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A man and a woman drag discarded Christmas trees across the sand on a beach
Information icon Alabama Field Office biologists Eric Spagenske and Erin Padgett drag Christmas trees through a stretch of beach in Fort Morgan, Alabama. Photo by Denise Rowell, USFWS.

Service works with Alabama landowner to turn trees into sand dunes on the Gulf Coast

Fort Morgan, Alabama — Biologist Bill Lynn’s eyes widened as he saw the massive pile of Christmas trees before him. Lynn, a biologist with the U.S. Fish and Wildlife Service Alabama Field Office, was collecting leftover trees from businesses in Baldwin County. “If I had known the trees were this big, I would have grabbed more volunteers,” laughed Lynn.

A man and a woman unload a trailer full of Christmas trees at a beach
Alabama Field Office biologists Erin Padgett and Bill Lynn pick up Christmas trees from a local business in Fort Morgan, Alabama. Photo by Denise Rowell, USFWS.

Although Christmas had come and gone, Lynn still had great use for these trees. He and his colleagues were hauling them to the beaches of Fort Morgan, where the trees would be used to create sand dunes. It’s an idea Lynn picked up from a colleague at Gulf State Park in Gulf Shores, Alabama. “Kelly Reetz is a naturalist at the park, and she used trees to restore nearly all of the sand dunes that were destroyed by Hurricanes Ivan and Katrina,” explained Lynn.

What is a sand dune?

A sand dune is a mount of sand usually formed by wind, and affected by the tide. They serve as habitat for many protected species, such as sea turtles, migratory birds and the Alabama beach mouse.

Landowners such as Tina Petrig have another use for the dunes; they serve as a first line of defense against a storm surge. Petrig owns property on Fort Morgan, and says she’s struggled with keeping sturdy dunes on her property. The Alabama Gulf coast is very prone to hurricanes, which makes it even more difficult to maintain them.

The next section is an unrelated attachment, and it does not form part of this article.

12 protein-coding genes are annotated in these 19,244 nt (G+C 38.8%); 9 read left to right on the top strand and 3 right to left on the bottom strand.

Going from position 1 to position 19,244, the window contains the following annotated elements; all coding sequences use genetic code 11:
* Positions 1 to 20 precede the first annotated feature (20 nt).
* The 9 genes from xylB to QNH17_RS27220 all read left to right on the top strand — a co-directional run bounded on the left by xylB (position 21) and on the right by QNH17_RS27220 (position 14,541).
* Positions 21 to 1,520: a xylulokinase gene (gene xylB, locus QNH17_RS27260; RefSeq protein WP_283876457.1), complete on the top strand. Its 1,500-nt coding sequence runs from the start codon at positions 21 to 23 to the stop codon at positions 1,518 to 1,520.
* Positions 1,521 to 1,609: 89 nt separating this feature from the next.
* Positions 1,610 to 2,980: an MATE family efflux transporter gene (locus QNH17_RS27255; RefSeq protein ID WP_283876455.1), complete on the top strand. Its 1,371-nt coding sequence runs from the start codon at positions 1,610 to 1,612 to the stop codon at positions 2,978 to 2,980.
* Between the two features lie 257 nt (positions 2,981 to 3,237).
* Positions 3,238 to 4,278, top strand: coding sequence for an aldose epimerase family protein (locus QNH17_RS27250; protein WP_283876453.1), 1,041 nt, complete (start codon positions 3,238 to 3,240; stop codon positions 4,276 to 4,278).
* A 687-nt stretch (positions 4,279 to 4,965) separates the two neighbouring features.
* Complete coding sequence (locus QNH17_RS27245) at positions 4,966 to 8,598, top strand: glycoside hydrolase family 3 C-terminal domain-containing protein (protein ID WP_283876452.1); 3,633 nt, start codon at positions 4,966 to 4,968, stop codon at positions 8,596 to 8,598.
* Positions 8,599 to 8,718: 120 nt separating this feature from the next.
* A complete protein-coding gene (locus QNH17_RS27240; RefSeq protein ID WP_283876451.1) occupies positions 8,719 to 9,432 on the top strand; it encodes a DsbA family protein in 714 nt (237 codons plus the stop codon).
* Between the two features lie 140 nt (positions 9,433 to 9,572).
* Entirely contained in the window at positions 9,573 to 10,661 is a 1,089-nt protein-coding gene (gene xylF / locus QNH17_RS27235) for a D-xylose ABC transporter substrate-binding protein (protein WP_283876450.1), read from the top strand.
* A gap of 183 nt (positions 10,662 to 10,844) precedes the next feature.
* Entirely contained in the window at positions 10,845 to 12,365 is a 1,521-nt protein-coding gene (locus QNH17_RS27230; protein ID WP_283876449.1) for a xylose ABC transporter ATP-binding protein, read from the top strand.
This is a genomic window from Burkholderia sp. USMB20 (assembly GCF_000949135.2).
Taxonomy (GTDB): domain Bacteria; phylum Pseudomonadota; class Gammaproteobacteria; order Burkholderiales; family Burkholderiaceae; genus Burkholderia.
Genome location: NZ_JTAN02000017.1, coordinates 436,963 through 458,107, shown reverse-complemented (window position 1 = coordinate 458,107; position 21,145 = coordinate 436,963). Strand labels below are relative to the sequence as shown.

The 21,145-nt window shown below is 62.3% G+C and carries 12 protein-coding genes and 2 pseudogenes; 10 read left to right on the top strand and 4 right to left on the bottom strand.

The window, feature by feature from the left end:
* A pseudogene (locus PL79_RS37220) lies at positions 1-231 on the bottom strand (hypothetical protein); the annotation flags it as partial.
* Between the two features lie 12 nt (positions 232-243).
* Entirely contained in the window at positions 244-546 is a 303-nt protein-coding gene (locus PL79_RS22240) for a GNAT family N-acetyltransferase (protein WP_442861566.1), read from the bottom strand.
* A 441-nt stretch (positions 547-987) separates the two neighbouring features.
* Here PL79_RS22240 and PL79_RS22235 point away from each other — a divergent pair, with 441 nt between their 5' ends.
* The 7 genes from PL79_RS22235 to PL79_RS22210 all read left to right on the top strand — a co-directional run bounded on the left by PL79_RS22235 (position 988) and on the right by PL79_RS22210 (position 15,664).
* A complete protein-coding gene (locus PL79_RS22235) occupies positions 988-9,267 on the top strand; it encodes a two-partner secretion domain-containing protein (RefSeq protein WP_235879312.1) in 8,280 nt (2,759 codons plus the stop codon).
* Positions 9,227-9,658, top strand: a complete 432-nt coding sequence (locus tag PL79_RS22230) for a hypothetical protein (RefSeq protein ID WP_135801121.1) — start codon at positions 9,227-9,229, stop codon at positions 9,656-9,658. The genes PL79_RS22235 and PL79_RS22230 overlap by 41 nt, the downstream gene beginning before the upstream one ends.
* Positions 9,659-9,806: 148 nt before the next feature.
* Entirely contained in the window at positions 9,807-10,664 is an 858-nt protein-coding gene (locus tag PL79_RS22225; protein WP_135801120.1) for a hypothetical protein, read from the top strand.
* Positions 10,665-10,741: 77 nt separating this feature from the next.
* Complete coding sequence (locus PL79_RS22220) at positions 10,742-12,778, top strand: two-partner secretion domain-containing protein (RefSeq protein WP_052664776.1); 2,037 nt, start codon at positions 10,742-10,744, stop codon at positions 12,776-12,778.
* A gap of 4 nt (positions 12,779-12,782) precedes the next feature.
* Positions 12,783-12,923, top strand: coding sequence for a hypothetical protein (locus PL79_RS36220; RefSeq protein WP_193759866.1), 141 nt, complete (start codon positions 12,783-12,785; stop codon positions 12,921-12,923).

“Over the years, my dad would try fencing, which was a lot of expense and work for something that is likely to blow away in the next storm,” explained Petrig.

Planting vegetation such as sea oats and panic grass is another technique landowners use to stabilize sand dunes. But that comes with its own challenges. “We harvested some of the oat seeds and planted them on the Gulf front lots. But those took a long time to grow, and I was never certain our efforts had much to do with what vegetation did return after storms,” said Petrig.

Petrig was ready to give up on her sand dunes when she received a call from Bill Lynn, who approached her with the Christmas tree idea. “It seemed like such a simple and effective approach, yet one that I would not know how to properly do on my own,” said Petrig.

How does a tree become a dune?

Now that the trees were collected, it was time for Lynn and his co-workers to drag them through the sand, and place them strategically on Petrig’s property. They divided the trees into groups of three, placing them in the shape of the letter U.